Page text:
Desperate search for Titanic Submarine as oxygen supply nears depletion
Photo from Diario Libre
Massachusetts.- A high-stakes rescue operation is underway in a remote area of the Atlantic Ocean as rescuers race against the clock to locate a missing submersible before the oxygen supply depletes for its five occupants on a mission to document the wreckage of the Titanic.
Despite an extensive international search effort, officials from the US Coast Guard have reported that the 10,000-square-mile (26,000-square-kilometer) search has yielded no clues regarding the whereabouts of the lost submarine, named Titan. However, the search will persist.
According to authorities, the carbon-fiber vessel encountered a delay late Sunday, triggering a search operation in waters approximately 435 miles (700 kilometers) south of St. John’s, Newfoundland. On board were a pilot, renowned British adventurer Hamish Harding, two members of a prominent Pakistani business family, and a Titanic expert.
The submersible initially embarked with a 96-hour oxygen supply when it set sail around 6 a.m. on Sunday, as confirmed by David Concannon, a consultant for OceanGate Expeditions, which was overseeing the mission.
This means that the available oxygen could be depleted by Thursday morning.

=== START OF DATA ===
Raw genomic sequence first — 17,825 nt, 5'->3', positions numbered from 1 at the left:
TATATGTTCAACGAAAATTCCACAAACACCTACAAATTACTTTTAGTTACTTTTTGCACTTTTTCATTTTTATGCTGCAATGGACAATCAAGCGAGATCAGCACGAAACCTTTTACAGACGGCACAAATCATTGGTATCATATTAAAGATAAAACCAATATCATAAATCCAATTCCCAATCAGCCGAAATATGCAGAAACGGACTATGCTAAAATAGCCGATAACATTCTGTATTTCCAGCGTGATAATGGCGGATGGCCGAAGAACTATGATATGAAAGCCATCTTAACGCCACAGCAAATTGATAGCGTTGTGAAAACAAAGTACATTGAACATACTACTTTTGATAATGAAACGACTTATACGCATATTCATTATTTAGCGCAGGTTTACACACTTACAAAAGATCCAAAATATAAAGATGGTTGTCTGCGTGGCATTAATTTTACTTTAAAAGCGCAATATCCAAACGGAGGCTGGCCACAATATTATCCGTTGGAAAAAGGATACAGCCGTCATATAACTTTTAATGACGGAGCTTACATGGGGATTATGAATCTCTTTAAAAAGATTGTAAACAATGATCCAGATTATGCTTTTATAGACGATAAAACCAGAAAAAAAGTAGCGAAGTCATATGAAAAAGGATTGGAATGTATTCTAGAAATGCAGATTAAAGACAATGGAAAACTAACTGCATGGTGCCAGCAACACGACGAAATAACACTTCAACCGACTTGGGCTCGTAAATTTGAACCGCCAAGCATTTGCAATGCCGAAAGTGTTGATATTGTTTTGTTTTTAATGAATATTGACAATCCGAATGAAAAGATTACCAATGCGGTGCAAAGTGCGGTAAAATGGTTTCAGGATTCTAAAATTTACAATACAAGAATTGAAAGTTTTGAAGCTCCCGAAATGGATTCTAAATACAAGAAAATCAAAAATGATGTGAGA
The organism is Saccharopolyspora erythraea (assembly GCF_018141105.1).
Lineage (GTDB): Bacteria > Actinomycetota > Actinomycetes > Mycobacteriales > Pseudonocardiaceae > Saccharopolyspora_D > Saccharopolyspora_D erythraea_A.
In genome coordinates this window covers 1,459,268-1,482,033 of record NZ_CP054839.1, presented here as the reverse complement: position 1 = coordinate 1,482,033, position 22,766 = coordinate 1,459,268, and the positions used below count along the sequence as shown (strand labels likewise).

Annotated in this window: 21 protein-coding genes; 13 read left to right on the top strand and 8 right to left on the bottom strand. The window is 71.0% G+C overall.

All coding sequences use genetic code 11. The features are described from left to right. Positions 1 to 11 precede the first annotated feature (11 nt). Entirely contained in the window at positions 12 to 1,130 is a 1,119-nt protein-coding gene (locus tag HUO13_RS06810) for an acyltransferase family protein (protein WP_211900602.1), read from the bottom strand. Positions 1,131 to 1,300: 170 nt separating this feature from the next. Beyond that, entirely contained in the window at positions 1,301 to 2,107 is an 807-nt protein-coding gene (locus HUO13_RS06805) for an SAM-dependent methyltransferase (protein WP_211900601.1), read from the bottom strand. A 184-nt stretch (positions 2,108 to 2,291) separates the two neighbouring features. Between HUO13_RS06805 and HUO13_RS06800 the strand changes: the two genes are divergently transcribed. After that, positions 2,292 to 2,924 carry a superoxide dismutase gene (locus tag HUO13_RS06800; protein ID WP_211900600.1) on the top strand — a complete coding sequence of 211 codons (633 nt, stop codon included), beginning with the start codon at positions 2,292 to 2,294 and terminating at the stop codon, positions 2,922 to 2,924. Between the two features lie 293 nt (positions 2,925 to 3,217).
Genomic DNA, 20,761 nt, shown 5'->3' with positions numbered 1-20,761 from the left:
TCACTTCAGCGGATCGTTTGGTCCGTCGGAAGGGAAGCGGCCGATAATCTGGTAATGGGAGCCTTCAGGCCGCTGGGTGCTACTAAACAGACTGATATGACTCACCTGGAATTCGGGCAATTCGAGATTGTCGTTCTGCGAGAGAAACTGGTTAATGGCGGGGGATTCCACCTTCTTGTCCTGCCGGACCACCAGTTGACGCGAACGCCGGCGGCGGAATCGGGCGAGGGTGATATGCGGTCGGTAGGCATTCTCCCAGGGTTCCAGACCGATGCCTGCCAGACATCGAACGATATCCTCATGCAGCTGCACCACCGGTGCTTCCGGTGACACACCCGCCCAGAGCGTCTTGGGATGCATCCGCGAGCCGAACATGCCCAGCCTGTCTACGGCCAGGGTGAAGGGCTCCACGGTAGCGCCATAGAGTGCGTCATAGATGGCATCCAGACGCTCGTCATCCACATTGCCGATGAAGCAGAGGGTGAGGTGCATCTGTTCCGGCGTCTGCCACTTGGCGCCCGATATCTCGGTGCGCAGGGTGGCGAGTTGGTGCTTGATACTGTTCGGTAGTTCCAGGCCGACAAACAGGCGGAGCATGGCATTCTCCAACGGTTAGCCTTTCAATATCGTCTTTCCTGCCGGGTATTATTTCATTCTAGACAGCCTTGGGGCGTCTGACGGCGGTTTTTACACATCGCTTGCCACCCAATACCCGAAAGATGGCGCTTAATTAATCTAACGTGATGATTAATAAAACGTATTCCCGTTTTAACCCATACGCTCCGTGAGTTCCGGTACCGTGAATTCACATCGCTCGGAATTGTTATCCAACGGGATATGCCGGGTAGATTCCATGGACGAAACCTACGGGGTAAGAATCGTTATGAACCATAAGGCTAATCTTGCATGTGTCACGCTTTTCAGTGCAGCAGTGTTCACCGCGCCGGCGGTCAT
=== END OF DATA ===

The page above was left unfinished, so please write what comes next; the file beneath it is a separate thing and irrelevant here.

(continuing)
CBS News journalist David Pogue, who had previously traveled to the Titanic aboard the Titan, stated that the vehicle employs two communication systems: text messages exchanged with a surface ship and security pings broadcasted every 15 minutes to indicate the submarine’s operational status.
Both communication systems ceased functioning approximately one hour and 45 minutes after the Titan was submerged.
Pogue told CBC on Tuesday, “There are only two possibilities: either they lost all power or the vessel experienced a catastrophic hull breach and instant implosion. Both scenarios are devastatingly bleak.”
The submersible is equipped with seven backup systems for resurfacing, including the deployment of sandbags, lead pipes, and an inflatable balloon. One system is designed to operate even if all occupants are unconscious, Pogue explained.
Experts acknowledge that rescuers face significant challenges in their mission.